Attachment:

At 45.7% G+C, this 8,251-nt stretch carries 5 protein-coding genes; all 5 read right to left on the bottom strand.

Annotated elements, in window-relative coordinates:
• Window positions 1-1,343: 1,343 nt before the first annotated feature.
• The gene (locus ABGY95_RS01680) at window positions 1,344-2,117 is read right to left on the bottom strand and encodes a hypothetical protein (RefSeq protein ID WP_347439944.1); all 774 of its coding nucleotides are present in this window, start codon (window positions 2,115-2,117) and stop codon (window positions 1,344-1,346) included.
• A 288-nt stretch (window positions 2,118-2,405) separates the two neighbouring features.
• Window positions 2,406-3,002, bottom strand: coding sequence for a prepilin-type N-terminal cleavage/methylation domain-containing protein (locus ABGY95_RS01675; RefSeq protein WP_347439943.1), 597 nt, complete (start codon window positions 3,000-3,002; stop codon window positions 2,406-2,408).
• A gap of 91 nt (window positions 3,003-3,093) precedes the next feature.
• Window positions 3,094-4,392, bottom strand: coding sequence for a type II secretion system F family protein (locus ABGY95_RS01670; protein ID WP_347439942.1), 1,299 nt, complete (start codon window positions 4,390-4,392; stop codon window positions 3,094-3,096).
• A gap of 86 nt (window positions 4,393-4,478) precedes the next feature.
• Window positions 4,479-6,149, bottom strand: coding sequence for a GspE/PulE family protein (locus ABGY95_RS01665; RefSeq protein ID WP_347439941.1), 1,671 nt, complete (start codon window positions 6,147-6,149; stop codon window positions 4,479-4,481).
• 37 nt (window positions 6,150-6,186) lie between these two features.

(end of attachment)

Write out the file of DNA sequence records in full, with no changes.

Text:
At 45.7% G+C, this 8,251-nt stretch carries 5 protein-coding genes; all 5 read right to left on the bottom strand.

Annotated elements, in window-relative coordinates:
• Window positions 1-1,343: 1,343 nt before the first annotated feature.
• The gene (locus ABGY95_RS01680) at window positions 1,344-2,117 is read right to left on the bottom strand and encodes a hypothetical protein (RefSeq protein ID WP_347439944.1); all 774 of its coding nucleotides are present in this window, start codon (window positions 2,115-2,117) and stop codon (window positions 1,344-1,346) included.
• A 288-nt stretch (window positions 2,118-2,405) separates the two neighbouring features.
• Window positions 2,406-3,002, bottom strand: coding sequence for a prepilin-type N-terminal cleavage/methylation domain-containing protein (locus ABGY95_RS01675; RefSeq protein WP_347439943.1), 597 nt, complete (start codon window positions 3,000-3,002; stop codon window positions 2,406-2,408).
• A gap of 91 nt (window positions 3,003-3,093) precedes the next feature.
• Window positions 3,094-4,392, bottom strand: coding sequence for a type II secretion system F family protein (locus ABGY95_RS01670; protein ID WP_347439942.1), 1,299 nt, complete (start codon window positions 4,390-4,392; stop codon window positions 3,094-3,096).
• A gap of 86 nt (window positions 4,393-4,478) precedes the next feature.
• Window positions 4,479-6,149, bottom strand: coding sequence for a GspE/PulE family protein (locus ABGY95_RS01665; RefSeq protein ID WP_347439941.1), 1,671 nt, complete (start codon window positions 6,147-6,149; stop codon window positions 4,479-4,481).
• 37 nt (window positions 6,150-6,186) lie between these two features.